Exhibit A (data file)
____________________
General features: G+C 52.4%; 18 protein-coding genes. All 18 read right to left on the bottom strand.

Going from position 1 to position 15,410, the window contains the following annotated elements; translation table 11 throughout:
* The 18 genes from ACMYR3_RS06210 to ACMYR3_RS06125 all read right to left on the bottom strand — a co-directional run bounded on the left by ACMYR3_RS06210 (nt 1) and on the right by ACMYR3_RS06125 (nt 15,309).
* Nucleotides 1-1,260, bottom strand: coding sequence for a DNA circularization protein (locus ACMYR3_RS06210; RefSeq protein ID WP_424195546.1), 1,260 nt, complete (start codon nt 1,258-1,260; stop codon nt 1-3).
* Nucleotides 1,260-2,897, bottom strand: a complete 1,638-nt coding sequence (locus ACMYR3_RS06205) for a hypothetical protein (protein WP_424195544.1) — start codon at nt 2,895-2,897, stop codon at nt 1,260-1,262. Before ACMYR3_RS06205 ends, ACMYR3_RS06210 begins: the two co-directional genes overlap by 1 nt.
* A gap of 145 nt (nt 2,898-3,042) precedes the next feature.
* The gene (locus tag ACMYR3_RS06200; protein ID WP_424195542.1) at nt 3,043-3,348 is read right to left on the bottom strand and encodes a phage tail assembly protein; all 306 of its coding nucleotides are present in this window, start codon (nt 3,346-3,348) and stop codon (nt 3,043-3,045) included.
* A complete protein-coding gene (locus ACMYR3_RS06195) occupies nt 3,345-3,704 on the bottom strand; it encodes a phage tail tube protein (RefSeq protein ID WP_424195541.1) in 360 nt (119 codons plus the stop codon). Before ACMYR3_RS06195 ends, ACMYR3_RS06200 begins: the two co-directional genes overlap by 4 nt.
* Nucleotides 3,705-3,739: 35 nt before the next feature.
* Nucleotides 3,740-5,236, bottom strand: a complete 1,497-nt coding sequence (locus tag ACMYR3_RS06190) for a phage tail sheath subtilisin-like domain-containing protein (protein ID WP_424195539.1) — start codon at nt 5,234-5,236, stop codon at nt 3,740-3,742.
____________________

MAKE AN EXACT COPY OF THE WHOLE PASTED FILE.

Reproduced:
General features: G+C 52.4%; 18 protein-coding genes. All 18 read right to left on the bottom strand.

Going from position 1 to position 15,410, the window contains the following annotated elements; translation table 11 throughout:
* The 18 genes from ACMYR3_RS06210 to ACMYR3_RS06125 all read right to left on the bottom strand — a co-directional run bounded on the left by ACMYR3_RS06210 (nt 1) and on the right by ACMYR3_RS06125 (nt 15,309).
* Nucleotides 1-1,260, bottom strand: coding sequence for a DNA circularization protein (locus ACMYR3_RS06210; RefSeq protein ID WP_424195546.1), 1,260 nt, complete (start codon nt 1,258-1,260; stop codon nt 1-3).
* Nucleotides 1,260-2,897, bottom strand: a complete 1,638-nt coding sequence (locus ACMYR3_RS06205) for a hypothetical protein (protein WP_424195544.1) — start codon at nt 2,895-2,897, stop codon at nt 1,260-1,262. Before ACMYR3_RS06205 ends, ACMYR3_RS06210 begins: the two co-directional genes overlap by 1 nt.
* A gap of 145 nt (nt 2,898-3,042) precedes the next feature.
* The gene (locus tag ACMYR3_RS06200; protein ID WP_424195542.1) at nt 3,043-3,348 is read right to left on the bottom strand and encodes a phage tail assembly protein; all 306 of its coding nucleotides are present in this window, start codon (nt 3,346-3,348) and stop codon (nt 3,043-3,045) included.
* A complete protein-coding gene (locus ACMYR3_RS06195) occupies nt 3,345-3,704 on the bottom strand; it encodes a phage tail tube protein (RefSeq protein ID WP_424195541.1) in 360 nt (119 codons plus the stop codon). Before ACMYR3_RS06195 ends, ACMYR3_RS06200 begins: the two co-directional genes overlap by 4 nt.
* Nucleotides 3,705-3,739: 35 nt before the next feature.
* Nucleotides 3,740-5,236, bottom strand: a complete 1,497-nt coding sequence (locus tag ACMYR3_RS06190) for a phage tail sheath subtilisin-like domain-containing protein (protein ID WP_424195539.1) — start codon at nt 5,234-5,236, stop codon at nt 3,740-3,742.